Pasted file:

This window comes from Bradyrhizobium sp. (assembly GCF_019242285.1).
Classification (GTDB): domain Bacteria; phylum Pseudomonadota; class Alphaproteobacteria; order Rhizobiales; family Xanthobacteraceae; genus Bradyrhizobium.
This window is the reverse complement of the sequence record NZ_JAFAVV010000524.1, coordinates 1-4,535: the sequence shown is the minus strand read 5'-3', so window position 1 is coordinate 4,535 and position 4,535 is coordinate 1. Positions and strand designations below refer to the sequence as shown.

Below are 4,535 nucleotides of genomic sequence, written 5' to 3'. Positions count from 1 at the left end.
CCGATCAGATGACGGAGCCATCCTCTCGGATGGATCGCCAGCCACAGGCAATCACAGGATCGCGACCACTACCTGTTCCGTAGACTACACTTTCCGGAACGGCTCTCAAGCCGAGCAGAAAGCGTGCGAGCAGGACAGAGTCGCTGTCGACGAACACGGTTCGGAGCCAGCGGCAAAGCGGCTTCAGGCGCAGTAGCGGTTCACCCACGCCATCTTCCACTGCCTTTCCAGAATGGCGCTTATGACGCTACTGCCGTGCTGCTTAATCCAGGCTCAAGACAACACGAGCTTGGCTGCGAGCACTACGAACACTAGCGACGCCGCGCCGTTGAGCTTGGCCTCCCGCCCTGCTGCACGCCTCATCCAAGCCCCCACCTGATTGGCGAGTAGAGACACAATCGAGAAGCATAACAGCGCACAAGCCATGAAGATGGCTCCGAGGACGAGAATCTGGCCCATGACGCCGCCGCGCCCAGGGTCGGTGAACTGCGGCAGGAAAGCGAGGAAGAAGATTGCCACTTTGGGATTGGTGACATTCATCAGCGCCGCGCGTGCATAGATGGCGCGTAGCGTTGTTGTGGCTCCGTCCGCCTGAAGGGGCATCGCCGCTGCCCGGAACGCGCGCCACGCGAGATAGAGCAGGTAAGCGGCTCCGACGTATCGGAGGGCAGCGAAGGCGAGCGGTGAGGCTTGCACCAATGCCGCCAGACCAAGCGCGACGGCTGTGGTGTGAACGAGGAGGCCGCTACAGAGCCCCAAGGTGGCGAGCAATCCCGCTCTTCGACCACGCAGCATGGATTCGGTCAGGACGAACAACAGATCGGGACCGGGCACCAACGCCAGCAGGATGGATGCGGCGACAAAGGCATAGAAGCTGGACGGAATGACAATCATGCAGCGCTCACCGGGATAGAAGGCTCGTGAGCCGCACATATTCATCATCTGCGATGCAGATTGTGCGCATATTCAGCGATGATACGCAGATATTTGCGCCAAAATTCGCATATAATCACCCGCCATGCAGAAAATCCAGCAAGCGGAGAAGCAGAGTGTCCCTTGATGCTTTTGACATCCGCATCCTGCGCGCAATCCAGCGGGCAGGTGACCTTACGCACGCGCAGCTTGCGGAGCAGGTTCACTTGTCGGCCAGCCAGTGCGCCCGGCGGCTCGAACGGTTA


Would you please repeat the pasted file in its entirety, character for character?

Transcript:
This window comes from Bradyrhizobium sp. (assembly GCF_019242285.1).
Classification (GTDB): domain Bacteria; phylum Pseudomonadota; class Alphaproteobacteria; order Rhizobiales; family Xanthobacteraceae; genus Bradyrhizobium.
This window is the reverse complement of the sequence record NZ_JAFAVV010000524.1, coordinates 1-4,535: the sequence shown is the minus strand read 5'-3', so window position 1 is coordinate 4,535 and position 4,535 is coordinate 1. Positions and strand designations below refer to the sequence as shown.

Below are 4,535 nucleotides of genomic sequence, written 5' to 3'. Positions count from 1 at the left end.
CCGATCAGATGACGGAGCCATCCTCTCGGATGGATCGCCAGCCACAGGCAATCACAGGATCGCGACCACTACCTGTTCCGTAGACTACACTTTCCGGAACGGCTCTCAAGCCGAGCAGAAAGCGTGCGAGCAGGACAGAGTCGCTGTCGACGAACACGGTTCGGAGCCAGCGGCAAAGCGGCTTCAGGCGCAGTAGCGGTTCACCCACGCCATCTTCCACTGCCTTTCCAGAATGGCGCTTATGACGCTACTGCCGTGCTGCTTAATCCAGGCTCAAGACAACACGAGCTTGGCTGCGAGCACTACGAACACTAGCGACGCCGCGCCGTTGAGCTTGGCCTCCCGCCCTGCTGCACGCCTCATCCAAGCCCCCACCTGATTGGCGAGTAGAGACACAATCGAGAAGCATAACAGCGCACAAGCCATGAAGATGGCTCCGAGGACGAGAATCTGGCCCATGACGCCGCCGCGCCCAGGGTCGGTGAACTGCGGCAGGAAAGCGAGGAAGAAGATTGCCACTTTGGGATTGGTGACATTCATCAGCGCCGCGCGTGCATAGATGGCGCGTAGCGTTGTTGTGGCTCCGTCCGCCTGAAGGGGCATCGCCGCTGCCCGGAACGCGCGCCACGCGAGATAGAGCAGGTAAGCGGCTCCGACGTATCGGAGGGCAGCGAAGGCGAGCGGTGAGGCTTGCACCAATGCCGCCAGACCAAGCGCGACGGCTGTGGTGTGAACGAGGAGGCCGCTACAGAGCCCCAAGGTGGCGAGCAATCCCGCTCTTCGACCACGCAGCATGGATTCGGTCAGGACGAACAACAGATCGGGACCGGGCACCAACGCCAGCAGGATGGATGCGGCGACAAAGGCATAGAAGCTGGACGGAATGACAATCATGCAGCGCTCACCGGGATAGAAGGCTCGTGAGCCGCACATATTCATCATCTGCGATGCAGATTGTGCGCATATTCAGCGATGATACGCAGATATTTGCGCCAAAATTCGCATATAATCACCCGCCATGCAGAAAATCCAGCAAGCGGAGAAGCAGAGTGTCCCTTGATGCTTTTGACATCCGCATCCTGCGCGCAATCCAGCGGGCAGGTGACCTTACGCACGCGCAGCTTGCGGAGCAGGTTCACTTGTCGGCCAGCCAGTGCGCCCGGCGGCTCGAACGGTTA